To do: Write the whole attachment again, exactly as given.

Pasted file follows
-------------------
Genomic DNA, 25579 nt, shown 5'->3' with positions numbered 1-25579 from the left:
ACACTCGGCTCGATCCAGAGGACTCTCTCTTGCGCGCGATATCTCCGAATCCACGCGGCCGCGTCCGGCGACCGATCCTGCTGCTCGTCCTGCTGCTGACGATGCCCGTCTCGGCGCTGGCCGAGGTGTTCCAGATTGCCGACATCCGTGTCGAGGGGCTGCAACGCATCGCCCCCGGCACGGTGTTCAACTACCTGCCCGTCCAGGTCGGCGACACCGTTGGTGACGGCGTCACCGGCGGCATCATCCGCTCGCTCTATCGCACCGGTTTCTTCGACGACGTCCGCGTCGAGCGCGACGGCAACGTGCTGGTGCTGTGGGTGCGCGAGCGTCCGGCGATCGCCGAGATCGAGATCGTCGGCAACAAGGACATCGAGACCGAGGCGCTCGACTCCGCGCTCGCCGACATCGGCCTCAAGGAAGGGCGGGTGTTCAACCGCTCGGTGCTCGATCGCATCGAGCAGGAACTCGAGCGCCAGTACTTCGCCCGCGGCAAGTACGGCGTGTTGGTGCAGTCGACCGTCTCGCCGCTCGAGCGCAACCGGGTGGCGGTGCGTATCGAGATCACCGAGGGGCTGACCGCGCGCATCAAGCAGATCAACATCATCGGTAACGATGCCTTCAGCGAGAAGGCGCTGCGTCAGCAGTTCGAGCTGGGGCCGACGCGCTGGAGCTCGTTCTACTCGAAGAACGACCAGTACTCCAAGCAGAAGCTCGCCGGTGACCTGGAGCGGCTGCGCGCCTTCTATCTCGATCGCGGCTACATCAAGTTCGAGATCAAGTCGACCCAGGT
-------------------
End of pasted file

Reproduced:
Genomic DNA, 25579 nt, shown 5'->3' with positions numbered 1-25579 from the left:
ACACTCGGCTCGATCCAGAGGACTCTCTCTTGCGCGCGATATCTCCGAATCCACGCGGCCGCGTCCGGCGACCGATCCTGCTGCTCGTCCTGCTGCTGACGATGCCCGTCTCGGCGCTGGCCGAGGTGTTCCAGATTGCCGACATCCGTGTCGAGGGGCTGCAACGCATCGCCCCCGGCACGGTGTTCAACTACCTGCCCGTCCAGGTCGGCGACACCGTTGGTGACGGCGTCACCGGCGGCATCATCCGCTCGCTCTATCGCACCGGTTTCTTCGACGACGTCCGCGTCGAGCGCGACGGCAACGTGCTGGTGCTGTGGGTGCGCGAGCGTCCGGCGATCGCCGAGATCGAGATCGTCGGCAACAAGGACATCGAGACCGAGGCGCTCGACTCCGCGCTCGCCGACATCGGCCTCAAGGAAGGGCGGGTGTTCAACCGCTCGGTGCTCGATCGCATCGAGCAGGAACTCGAGCGCCAGTACTTCGCCCGCGGCAAGTACGGCGTGTTGGTGCAGTCGACCGTCTCGCCGCTCGAGCGCAACCGGGTGGCGGTGCGTATCGAGATCACCGAGGGGCTGACCGCGCGCATCAAGCAGATCAACATCATCGGTAACGATGCCTTCAGCGAGAAGGCGCTGCGTCAGCAGTTCGAGCTGGGGCCGACGCGCTGGAGCTCGTTCTACTCGAAGAACGACCAGTACTCCAAGCAGAAGCTCGCCGGTGACCTGGAGCGGCTGCGCGCCTTCTATCTCGATCGCGGCTACATCAAGTTCGAGATCAAGTCGACCCAGGT